A FORMER Anglo Irish Bank executive has denied any negligence in the issuing of documents to the so-called Maple 10.
Lorcan McCluskey alleges he was ordered to prepare updated facility letters three months after multi-million euro loans for shares were approved amending terms of the loan.
He told the trial of three Anglo executives that hand written instructions on the letter were penned by his line manager, Michael O'Sullivan, and Pat Whelan, then head of lending for Ireland.
Under cross examination, Mr McCluskey was questioned if the issuing of fresh facility letters should have been his job when less money than originally agreed was drawn down for the shares in July 2008.
"I don't think there is any negligence here on my behalf," said the former associate director of lending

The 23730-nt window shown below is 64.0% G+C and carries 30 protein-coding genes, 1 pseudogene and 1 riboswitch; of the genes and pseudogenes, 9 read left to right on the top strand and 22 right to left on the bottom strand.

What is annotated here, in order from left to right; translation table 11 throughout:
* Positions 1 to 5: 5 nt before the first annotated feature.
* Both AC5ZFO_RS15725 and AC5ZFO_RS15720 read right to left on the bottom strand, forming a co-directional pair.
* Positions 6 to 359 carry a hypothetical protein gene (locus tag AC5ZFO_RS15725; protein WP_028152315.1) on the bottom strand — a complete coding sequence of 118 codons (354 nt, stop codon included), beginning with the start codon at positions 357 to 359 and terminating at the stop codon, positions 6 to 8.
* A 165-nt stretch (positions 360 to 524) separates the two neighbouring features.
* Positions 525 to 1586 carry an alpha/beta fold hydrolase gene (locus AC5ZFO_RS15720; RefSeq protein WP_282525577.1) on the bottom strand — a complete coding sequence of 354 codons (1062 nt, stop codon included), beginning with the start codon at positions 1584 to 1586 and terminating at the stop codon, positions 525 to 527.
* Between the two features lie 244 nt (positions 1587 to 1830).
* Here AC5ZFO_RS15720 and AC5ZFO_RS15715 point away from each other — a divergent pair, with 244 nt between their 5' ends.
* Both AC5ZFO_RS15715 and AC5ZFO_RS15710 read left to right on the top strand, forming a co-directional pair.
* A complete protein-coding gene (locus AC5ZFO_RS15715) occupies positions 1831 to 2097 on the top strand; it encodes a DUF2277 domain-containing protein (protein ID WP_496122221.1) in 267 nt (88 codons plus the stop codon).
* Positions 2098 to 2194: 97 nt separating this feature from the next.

"There is no need to be so defensive," replied Brendan Grehan, senior counsel for Pat Whealan.
It is alleged the high-profile investors were approached as part of the bank's plan to unwind 10pc of stock held by the Quinn Group.
Each agreed to €60m loans, but just €45m was drawn down to cover the cost of the shares.
Mr McCluskey is being questioned the contents of a letter - drafted in October 2008 but back dated to July 17 2008 - which removed that the
borrowers were responsible for 25pc recourse. This meant instead of being liable for a quarter of the loan, even if the shares declined in value, the borrowers would have been able to walk away from any losses if they continued to fall.
He yesterday told the jury at the Circuit Criminal Court in Dublin that he has refused to sign the letter, which was ultimately signed by his line manager Mr O'Sullivan and Mr Whelan.
The bank's former chairman Sean FitzPatrick, 65, from Greystones, Co Wicklow, former chief rick officer William McAteer, 63, from Rathgar in Dublin and 51-year-old Pat Whelan, from Malahide, in Dublin, have all pleaded not guilty to 16 charges of unlawfully providing financial assistance to individuals for the purpose of buying shares in Anglo
Irish Bank in 2008.
Mr Whelan also denies seven charges of being privy to the fraudulent alternation of a loan facility letter.